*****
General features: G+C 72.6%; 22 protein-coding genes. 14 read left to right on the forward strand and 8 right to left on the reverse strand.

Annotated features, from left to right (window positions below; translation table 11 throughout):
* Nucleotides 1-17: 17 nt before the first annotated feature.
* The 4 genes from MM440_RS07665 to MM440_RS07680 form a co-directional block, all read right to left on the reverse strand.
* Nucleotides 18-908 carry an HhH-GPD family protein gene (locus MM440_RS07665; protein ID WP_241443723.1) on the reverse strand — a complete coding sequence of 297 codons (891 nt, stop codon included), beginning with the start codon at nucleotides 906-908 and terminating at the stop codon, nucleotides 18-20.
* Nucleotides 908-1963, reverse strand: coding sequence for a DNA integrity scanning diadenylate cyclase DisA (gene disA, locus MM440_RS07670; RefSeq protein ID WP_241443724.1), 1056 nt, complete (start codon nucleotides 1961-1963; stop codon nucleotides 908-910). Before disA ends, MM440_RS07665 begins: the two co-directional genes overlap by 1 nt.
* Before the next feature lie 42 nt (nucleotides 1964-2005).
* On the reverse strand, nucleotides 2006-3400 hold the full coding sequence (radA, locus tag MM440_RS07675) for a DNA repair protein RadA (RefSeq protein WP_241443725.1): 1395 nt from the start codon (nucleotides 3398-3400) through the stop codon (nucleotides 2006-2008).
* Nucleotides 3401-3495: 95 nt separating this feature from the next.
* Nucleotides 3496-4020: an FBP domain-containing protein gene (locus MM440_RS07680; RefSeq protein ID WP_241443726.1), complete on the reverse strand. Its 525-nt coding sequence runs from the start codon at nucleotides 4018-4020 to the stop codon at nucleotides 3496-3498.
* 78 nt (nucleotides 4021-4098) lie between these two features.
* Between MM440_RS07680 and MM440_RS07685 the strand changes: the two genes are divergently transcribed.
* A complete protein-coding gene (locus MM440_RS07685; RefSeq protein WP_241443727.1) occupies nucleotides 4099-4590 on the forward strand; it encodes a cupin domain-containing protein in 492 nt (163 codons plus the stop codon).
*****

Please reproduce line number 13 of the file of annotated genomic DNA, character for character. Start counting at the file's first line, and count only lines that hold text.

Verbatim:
* A complete protein-coding gene (locus MM440_RS07685; RefSeq protein WP_241443727.1) occupies nucleotides 4099-4590 on the forward strand; it encodes a cupin domain-containing protein in 492 nt (163 codons plus the stop codon).